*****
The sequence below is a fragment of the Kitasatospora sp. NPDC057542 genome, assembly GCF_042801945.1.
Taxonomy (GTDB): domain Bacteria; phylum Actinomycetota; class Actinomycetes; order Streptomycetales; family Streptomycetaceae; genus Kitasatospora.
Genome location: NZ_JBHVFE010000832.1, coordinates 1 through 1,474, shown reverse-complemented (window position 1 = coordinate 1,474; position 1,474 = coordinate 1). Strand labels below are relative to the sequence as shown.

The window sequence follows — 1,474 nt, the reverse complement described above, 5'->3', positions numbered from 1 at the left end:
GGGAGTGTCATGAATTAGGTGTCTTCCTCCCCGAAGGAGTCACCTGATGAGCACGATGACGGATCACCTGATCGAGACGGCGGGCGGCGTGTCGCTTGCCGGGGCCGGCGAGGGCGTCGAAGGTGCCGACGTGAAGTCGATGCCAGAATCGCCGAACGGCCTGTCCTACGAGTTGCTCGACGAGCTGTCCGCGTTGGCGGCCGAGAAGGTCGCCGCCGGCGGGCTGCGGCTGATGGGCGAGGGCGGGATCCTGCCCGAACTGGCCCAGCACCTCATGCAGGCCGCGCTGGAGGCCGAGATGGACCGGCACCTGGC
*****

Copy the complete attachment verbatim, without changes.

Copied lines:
The sequence below is a fragment of the Kitasatospora sp. NPDC057542 genome, assembly GCF_042801945.1.
Taxonomy (GTDB): domain Bacteria; phylum Actinomycetota; class Actinomycetes; order Streptomycetales; family Streptomycetaceae; genus Kitasatospora.
Genome location: NZ_JBHVFE010000832.1, coordinates 1 through 1,474, shown reverse-complemented (window position 1 = coordinate 1,474; position 1,474 = coordinate 1). Strand labels below are relative to the sequence as shown.

The window sequence follows — 1,474 nt, the reverse complement described above, 5'->3', positions numbered from 1 at the left end:
GGGAGTGTCATGAATTAGGTGTCTTCCTCCCCGAAGGAGTCACCTGATGAGCACGATGACGGATCACCTGATCGAGACGGCGGGCGGCGTGTCGCTTGCCGGGGCCGGCGAGGGCGTCGAAGGTGCCGACGTGAAGTCGATGCCAGAATCGCCGAACGGCCTGTCCTACGAGTTGCTCGACGAGCTGTCCGCGTTGGCGGCCGAGAAGGTCGCCGCCGGCGGGCTGCGGCTGATGGGCGAGGGCGGGATCCTGCCCGAACTGGCCCAGCACCTCATGCAGGCCGCGCTGGAGGCCGAGATGGACCGGCACCTGGC